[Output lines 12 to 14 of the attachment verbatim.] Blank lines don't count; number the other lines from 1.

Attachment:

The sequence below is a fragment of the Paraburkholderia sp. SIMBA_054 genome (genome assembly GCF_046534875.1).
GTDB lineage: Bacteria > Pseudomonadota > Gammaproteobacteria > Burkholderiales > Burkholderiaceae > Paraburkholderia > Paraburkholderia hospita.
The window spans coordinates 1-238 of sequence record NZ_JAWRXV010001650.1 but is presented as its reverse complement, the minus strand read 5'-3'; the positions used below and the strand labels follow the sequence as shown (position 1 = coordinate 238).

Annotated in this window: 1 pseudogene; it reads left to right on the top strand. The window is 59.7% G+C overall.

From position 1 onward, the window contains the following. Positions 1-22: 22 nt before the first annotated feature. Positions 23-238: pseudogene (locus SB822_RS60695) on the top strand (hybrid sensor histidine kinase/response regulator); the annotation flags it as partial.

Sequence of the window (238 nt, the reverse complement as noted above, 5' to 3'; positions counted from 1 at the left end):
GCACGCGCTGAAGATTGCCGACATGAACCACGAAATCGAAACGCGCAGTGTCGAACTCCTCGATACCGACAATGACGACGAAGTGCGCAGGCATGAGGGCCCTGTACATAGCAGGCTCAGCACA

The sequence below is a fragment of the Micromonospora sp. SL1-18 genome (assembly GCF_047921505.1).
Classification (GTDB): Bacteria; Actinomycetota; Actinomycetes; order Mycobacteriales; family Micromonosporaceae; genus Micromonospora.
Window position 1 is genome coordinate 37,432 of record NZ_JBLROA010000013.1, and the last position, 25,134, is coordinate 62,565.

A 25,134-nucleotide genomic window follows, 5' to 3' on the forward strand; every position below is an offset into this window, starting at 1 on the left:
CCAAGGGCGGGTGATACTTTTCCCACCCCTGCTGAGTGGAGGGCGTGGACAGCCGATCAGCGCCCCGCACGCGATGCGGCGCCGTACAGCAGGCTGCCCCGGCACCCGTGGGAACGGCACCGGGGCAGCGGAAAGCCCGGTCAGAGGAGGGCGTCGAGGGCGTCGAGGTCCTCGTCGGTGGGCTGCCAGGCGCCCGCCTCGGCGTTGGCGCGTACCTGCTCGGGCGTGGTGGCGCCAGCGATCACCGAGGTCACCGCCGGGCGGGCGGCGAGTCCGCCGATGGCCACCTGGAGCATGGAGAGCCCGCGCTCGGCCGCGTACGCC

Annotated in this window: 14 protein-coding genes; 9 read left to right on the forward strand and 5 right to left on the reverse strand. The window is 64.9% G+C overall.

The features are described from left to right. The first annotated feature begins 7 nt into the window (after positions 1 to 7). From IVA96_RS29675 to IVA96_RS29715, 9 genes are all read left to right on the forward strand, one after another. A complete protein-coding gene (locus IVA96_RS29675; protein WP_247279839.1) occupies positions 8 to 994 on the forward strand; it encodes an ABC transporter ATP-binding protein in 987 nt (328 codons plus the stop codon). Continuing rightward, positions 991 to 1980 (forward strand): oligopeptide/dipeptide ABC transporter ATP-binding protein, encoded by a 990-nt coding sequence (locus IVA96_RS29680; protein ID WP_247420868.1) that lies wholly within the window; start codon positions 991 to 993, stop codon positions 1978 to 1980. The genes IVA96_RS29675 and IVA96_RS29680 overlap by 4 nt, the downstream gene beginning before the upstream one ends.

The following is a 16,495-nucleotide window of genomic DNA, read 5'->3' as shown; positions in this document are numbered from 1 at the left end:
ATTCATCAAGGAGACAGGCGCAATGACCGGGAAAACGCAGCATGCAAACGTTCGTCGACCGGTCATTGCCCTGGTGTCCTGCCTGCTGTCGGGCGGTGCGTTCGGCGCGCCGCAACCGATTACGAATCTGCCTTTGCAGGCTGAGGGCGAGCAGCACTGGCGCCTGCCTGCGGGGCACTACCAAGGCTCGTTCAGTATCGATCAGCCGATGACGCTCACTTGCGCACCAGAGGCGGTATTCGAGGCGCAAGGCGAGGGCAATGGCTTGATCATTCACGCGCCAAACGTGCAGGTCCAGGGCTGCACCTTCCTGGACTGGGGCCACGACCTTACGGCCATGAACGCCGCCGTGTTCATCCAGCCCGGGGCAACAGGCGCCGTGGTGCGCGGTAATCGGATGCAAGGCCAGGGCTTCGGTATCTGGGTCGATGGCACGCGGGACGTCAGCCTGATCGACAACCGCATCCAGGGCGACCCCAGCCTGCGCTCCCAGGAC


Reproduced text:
CCAAGGGCGGGTGATACTTTTCCCACCCCTGCTGAGTGGAGGGCGTGGACAGCCGATCAGCGCCCCGCACGCGATGCGGCGCCGTACAGCAGGCTGCCCCGGCACCCGTGGGAACGGCACCGGGGCAGCGGAAAGCCCGGTCAGAGGAGGGCGTCGAGGGCGTCGAGGTCCTCGTCGGTGGGCTGCCAGGCGCCCGCCTCGGCGTTGGCGCGTACCTGCTCGGGCGTGGTGGCGCCAGCGATCACCGAGGTCACCGCCGGGCGGGCGGCGAGTCCGCCGATGGCCACCTGGAGCATGGAGAGCCCGCGCTCGGCCGCGTACGCC

Annotated in this window: 14 protein-coding genes; 9 read left to right on the forward strand and 5 right to left on the reverse strand. The window is 64.9% G+C overall.

The features are described from left to right. The first annotated feature begins 7 nt into the window (after positions 1 to 7). From IVA96_RS29675 to IVA96_RS29715, 9 genes are all read left to right on the forward strand, one after another. A complete protein-coding gene (locus IVA96_RS29675; protein WP_247279839.1) occupies positions 8 to 994 on the forward strand; it encodes an ABC transporter ATP-binding protein in 987 nt (328 codons plus the stop codon). Continuing rightward, positions 991 to 1980 (forward strand): oligopeptide/dipeptide ABC transporter ATP-binding protein, encoded by a 990-nt coding sequence (locus IVA96_RS29680; protein ID WP_247420868.1) that lies wholly within the window; start codon positions 991 to 993, stop codon positions 1978 to 1980. The genes IVA96_RS29675 and IVA96_RS29680 overlap by 4 nt, the downstream gene beginning before the upstream one ends.